PDA

View Full Version : Blair Apologises to Ireland for Potato Famine



Cd.
05-03-2002, 12:45 PM
Hey IFF: What do you think of this?

International News June 2,
1997
Blair apologises to Ireland for Potato Famine
By Toby Harnden in Millstreet, Co Cork

TONY Blair has offered an implicit apology on behalf of the British
government that "failed their people" in Ireland 150 years ago when the
Potato Famine claimed a million lives and led to mass immigration.

The official expression of regret was taken by nationalists as an attempt to
inject fresh goodwill into Anglo-Irish relations four days before the
election of a new administration in Dublin. Unionists fear the statement
could also open the door to an apology for the events of Bloody Sunday in
1972, when 13 unarmed Roman Catholics were shot dead during disturbances
after a civil rights parade in Londonderry.

The apology came in a letter to the organisers of a weekend festival in
County Cork to commemorate the famine in Ireland and its subsequent effect on
society and politics. They had contacted Mr Blair asking if he would send a
message of support. Yesterday, Mr Blair's office said the Prime Minister had
thought carefully about the wording of the letter. He spent some time working
on the final draft of the message, which the organiser received on Saturday.

The Prime Minister said the famine of 1845-49 was "a defining event in the
history of Ireland and of Britain" that had left deep scars. "Those who
governed in London at the time failed their people through standing by while
a crop failure turned into a massive human tragedy. That one million people
should have died in what was then part of the richest and most powerful
nation in the world is something that still causes pain as we reflect on it
today."

Mr Blair added that Britain had "benefited immeasurably from the skills and
talents of Irish people" in all aspects of life. "It is right that we should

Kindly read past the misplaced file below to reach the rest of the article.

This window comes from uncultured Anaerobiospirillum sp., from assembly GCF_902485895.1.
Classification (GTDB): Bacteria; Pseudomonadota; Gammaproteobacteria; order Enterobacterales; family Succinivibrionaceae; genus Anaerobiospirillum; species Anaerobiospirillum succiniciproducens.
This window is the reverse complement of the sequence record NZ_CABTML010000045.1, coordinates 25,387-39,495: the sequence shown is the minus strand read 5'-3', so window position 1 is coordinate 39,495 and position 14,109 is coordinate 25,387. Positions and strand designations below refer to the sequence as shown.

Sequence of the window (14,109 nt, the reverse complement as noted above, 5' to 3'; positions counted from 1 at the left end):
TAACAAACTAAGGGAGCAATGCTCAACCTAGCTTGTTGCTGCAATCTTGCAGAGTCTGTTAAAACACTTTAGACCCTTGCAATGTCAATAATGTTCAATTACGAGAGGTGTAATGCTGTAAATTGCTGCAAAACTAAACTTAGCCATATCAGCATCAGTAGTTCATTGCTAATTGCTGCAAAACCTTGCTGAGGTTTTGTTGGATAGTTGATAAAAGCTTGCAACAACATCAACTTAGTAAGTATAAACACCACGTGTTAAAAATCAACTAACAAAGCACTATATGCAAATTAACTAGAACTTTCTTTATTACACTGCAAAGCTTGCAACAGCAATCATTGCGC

pay tribute to the ways in which the Irish people have triumphed in the face
of this catastrophe."

Nationalists welcomed Mr Blair's words. One senior SDLP source said: "The
Prime Minister had clearly thought very carefully about his message and it
was a welcome change from the often begrudging attitude of the last British
government."

Unionists, however, were dismissive. John Taylor, deputy leader of the Ulster
Unionist Party, said: "I don't think anyone should apologise for matters
which did not happen in their lifetime and for which they were not
responsible. I suppose it is a nice gesture by the Prime Minister but he will
find it will not satisfy and there will be yet more demands. The Irish
mentality is one of victimhood and to ask for one apology one week and
another on a different subject the next."

The Prime Minister is due to hold talks today with George Mitchell, the
American envoy chairing the negotiations. The message is likely to strengthen
Anglo-American relations.

It will also endear Mr Blair to Bertie Ahern, leader of the opposition Fianna
Fail party and the man most likely to emerge victorious after the Irish
general election on Friday. Mr Ahern called on the Government to apologise
for the famine two years ago. John Bruton, the Irish premier, said the
statement was timely and welcome.

Mr Blair's message to the Irish people was read out by Gabriel Byrne, the
actor, at a concert in the village of Milltown, Co Cork, where thousands had